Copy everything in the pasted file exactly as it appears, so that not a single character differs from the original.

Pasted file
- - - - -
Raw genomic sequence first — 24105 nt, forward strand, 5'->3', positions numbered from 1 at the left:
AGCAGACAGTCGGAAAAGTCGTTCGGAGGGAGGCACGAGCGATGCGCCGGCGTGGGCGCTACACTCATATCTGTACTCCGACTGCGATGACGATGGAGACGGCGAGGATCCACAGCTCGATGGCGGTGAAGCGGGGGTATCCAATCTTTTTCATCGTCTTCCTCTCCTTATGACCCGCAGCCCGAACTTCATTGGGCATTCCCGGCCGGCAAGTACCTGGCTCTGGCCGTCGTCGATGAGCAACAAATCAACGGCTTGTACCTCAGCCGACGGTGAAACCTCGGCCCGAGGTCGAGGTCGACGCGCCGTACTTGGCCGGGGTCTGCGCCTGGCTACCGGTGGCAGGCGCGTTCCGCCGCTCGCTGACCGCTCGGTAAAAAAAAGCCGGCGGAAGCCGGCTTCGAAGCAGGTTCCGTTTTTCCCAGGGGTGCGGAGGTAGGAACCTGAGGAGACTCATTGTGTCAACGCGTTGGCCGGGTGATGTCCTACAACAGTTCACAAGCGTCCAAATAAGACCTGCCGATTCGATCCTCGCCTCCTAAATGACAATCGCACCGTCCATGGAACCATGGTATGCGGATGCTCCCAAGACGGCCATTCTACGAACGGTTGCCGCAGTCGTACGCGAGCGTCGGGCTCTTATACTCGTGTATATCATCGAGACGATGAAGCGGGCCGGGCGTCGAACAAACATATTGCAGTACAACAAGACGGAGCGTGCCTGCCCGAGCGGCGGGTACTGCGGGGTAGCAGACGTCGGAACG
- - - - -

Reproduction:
Raw genomic sequence first — 24105 nt, forward strand, 5'->3', positions numbered from 1 at the left:
AGCAGACAGTCGGAAAAGTCGTTCGGAGGGAGGCACGAGCGATGCGCCGGCGTGGGCGCTACACTCATATCTGTACTCCGACTGCGATGACGATGGAGACGGCGAGGATCCACAGCTCGATGGCGGTGAAGCGGGGGTATCCAATCTTTTTCATCGTCTTCCTCTCCTTATGACCCGCAGCCCGAACTTCATTGGGCATTCCCGGCCGGCAAGTACCTGGCTCTGGCCGTCGTCGATGAGCAACAAATCAACGGCTTGTACCTCAGCCGACGGTGAAACCTCGGCCCGAGGTCGAGGTCGACGCGCCGTACTTGGCCGGGGTCTGCGCCTGGCTACCGGTGGCAGGCGCGTTCCGCCGCTCGCTGACCGCTCGGTAAAAAAAAGCCGGCGGAAGCCGGCTTCGAAGCAGGTTCCGTTTTTCCCAGGGGTGCGGAGGTAGGAACCTGAGGAGACTCATTGTGTCAACGCGTTGGCCGGGTGATGTCCTACAACAGTTCACAAGCGTCCAAATAAGACCTGCCGATTCGATCCTCGCCTCCTAAATGACAATCGCACCGTCCATGGAACCATGGTATGCGGATGCTCCCAAGACGGCCATTCTACGAACGGTTGCCGCAGTCGTACGCGAGCGTCGGGCTCTTATACTCGTGTATATCATCGAGACGATGAAGCGGGCCGGGCGTCGAACAAACATATTGCAGTACAACAAGACGGAGCGTGCCTGCCCGAGCGGCGGGTACTGCGGGGTAGCAGACGTCGGAACG